An analysis of enlightened despotism in the rule of napoleon bonaparte

History[ edit ] Enlightened absolutism is the theme of an essay by Frederick the Greatwho ruled Prussia from todefending this system of government. He believed that an enlightened monarchy was the only real way for society to advance.

An analysis of enlightened despotism in the rule of napoleon bonaparte

Table of Contents Context From a position relative obscurity as the scion of petty Corsican nobility, Napoleon rose to become Emperor of most of Europe, and a primary symbol of his time. All over Europe, monarchies were weakening, but it was still unclear what forms of government would replace the old order.

One possible form was that of "enlightened despotism," which Napoleon represented: Yet Napoleon did not retain his power through his domestic policies alone: A child of the Enlightenment and a son of the French RevolutionNapoleon was simultaneously a traditional monarch, embracing all the pomp and formalities of the monarchic customs, and a revolutionary, bringing sweeping—and lasting— changes to the regions under his rule.

The educational network of lycees high schools and universities that he fostered remains the cornerstone of the French educational system, and the French financial system still centers on the Bank of France that he established.

Moreover, his central project of creating a single, unified Europe was itself a revolutionary one: Although he never did rule over a united continent, Napoleon left an eradicable mark on European geography: Few leaders from the eighteenth century remain as well known among the public today.

Although the first authors to write about Napoleon tended to vilify the man—indeed, he had kept Europe in a nearly constant state of war for two decades—his heroic reputation hardly suffered.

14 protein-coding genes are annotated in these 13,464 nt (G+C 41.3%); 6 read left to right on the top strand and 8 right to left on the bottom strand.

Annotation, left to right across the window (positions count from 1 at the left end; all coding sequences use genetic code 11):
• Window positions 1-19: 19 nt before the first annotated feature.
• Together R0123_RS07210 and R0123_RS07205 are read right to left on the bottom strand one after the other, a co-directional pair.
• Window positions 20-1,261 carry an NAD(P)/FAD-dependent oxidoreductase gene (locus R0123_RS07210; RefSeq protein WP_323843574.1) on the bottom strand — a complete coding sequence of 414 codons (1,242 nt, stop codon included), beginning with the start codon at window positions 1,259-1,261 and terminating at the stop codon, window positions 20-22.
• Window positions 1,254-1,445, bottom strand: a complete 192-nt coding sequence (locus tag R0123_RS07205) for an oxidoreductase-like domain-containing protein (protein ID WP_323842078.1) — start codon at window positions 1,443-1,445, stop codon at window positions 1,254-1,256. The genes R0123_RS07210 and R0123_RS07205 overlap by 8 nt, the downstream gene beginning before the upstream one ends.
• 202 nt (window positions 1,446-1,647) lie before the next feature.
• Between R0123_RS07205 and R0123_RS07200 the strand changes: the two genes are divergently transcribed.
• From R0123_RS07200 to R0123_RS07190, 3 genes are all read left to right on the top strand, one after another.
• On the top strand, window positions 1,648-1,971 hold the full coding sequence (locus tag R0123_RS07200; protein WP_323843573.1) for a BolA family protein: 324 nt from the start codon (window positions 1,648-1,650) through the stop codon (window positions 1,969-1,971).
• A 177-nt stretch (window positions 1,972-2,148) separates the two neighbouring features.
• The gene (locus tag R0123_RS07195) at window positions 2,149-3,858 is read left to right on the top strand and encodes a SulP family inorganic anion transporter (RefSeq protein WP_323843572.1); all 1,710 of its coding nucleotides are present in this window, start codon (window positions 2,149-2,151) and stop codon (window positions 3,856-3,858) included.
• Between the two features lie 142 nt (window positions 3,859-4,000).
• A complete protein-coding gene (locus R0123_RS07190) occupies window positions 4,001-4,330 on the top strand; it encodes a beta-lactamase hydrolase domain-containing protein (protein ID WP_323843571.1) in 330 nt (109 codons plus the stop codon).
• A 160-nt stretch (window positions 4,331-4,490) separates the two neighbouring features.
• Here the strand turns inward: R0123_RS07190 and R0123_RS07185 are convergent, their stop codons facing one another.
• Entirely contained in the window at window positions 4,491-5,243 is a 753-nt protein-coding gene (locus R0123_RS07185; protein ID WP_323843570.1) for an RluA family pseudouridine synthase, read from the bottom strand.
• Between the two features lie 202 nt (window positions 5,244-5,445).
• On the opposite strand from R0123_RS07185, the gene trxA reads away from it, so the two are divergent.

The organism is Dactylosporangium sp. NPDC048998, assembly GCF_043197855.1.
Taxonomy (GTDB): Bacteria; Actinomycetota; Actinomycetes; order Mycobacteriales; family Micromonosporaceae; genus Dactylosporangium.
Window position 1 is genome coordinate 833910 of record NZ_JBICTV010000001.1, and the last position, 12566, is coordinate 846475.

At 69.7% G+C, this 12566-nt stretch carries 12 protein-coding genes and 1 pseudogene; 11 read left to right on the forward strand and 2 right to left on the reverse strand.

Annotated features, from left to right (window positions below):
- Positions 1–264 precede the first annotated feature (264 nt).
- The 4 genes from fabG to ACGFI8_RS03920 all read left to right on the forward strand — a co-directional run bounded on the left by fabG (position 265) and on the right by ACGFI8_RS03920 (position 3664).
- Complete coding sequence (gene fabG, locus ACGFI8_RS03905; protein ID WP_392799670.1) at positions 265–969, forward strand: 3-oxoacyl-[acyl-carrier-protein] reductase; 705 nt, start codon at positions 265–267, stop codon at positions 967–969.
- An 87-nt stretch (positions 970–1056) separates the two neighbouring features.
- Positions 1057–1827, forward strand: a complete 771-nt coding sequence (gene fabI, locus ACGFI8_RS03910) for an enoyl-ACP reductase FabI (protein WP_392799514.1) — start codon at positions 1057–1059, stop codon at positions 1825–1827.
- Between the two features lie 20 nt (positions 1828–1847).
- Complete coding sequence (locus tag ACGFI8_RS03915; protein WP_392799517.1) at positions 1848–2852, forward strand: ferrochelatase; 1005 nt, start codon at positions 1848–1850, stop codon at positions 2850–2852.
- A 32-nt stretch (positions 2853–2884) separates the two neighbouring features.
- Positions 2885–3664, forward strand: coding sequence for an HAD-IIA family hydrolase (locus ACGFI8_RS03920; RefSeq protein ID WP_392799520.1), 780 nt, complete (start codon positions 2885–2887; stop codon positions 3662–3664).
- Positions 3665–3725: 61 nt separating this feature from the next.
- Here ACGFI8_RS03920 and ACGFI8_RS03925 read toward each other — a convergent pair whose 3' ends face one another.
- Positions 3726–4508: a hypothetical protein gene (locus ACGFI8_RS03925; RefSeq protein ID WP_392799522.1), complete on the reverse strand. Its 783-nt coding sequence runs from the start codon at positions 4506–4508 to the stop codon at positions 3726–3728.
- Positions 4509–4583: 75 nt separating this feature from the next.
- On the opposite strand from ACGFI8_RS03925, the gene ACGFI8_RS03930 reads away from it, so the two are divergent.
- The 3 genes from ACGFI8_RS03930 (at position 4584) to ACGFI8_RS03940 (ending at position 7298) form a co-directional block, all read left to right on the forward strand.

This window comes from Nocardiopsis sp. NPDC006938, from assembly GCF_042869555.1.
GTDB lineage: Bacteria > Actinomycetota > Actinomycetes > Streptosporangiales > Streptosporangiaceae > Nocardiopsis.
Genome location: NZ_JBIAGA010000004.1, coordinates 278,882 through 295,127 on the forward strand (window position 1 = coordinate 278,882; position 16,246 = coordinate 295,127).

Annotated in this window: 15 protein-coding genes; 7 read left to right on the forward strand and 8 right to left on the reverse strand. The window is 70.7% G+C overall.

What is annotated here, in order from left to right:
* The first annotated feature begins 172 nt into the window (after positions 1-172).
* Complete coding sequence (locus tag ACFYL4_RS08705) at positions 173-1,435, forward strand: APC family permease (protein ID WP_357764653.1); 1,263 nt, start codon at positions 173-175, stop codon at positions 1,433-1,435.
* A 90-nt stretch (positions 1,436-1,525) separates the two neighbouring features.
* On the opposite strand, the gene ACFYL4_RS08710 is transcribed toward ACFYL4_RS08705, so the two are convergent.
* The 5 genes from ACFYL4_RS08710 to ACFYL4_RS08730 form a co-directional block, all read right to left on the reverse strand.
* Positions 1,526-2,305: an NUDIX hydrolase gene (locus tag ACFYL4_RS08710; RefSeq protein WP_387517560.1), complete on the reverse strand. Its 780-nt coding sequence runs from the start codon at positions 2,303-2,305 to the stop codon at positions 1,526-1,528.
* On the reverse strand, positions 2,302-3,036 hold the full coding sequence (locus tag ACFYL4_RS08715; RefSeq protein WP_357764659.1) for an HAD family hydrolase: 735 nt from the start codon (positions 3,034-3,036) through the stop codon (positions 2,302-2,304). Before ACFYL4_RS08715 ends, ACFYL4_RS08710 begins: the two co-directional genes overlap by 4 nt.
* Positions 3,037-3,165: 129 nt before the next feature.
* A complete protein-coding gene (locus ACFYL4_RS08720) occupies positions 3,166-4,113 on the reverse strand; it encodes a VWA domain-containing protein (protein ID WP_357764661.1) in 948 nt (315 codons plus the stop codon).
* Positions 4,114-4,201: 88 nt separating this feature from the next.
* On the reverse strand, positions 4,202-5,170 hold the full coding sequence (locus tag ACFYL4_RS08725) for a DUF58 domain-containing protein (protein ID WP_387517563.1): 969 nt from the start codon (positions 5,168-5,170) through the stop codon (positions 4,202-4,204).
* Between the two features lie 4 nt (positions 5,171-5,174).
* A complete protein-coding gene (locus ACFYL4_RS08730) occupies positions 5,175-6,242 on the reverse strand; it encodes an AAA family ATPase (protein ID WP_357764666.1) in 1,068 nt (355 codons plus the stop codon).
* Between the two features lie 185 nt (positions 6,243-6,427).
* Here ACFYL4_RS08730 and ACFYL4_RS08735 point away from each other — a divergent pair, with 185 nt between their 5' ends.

An analysis of enlightened despotism in the rule of napoleon bonaparte

Painters, too, upheld his heroic image, even polishing it a bit: In reality, he rode a mule. So, too, did popular accounts romanticize his relations with Josephine de Beauharnais, often depicting it as a passionate love affair, when, in reality, both of them had lovers and Napoleon had their marriage annulled in order to marry a younger woman.

The Napoleon we think of today is the result of so many portrayals in books and movies that despite being a real historical figure, he is also partially a fictional character, leading a vibrant existence not only in textbooks, but in imaginations.Napoleon is a classic example of such a ruler and clearly throughout his rule, exhibits the characteristics of an enlightened despot.

The first example of Napoleon's despotism is seen in the multitude of military conflicts in which France was involved during his rule.

James Howard Kunstler is the author of many books including (non-fiction) The Geography of Nowhere, The City in Mind: Notes on the Urban Condition, Home from Nowhere, The Long Emergency, and Too Much Magic: Wishful Thinking, Technology and the Fate of the Nation.

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An analysis of enlightened despotism in the rule of napoleon bonaparte

Examples from Napoleons rule: The French revolution did away with the old feudal system of France. Napoleon gave France a system that could replace it with a rule of law and modern style public services.

Napoleon I (Napoleon Bonaparte), sometimes considered the greatest enlightened despot, was the first modern political figure to use the rhetoric of revolution and nationalism, to back it with military force, and to combine those elements into a mighty weapon of imperial expansion in the service of his own power.

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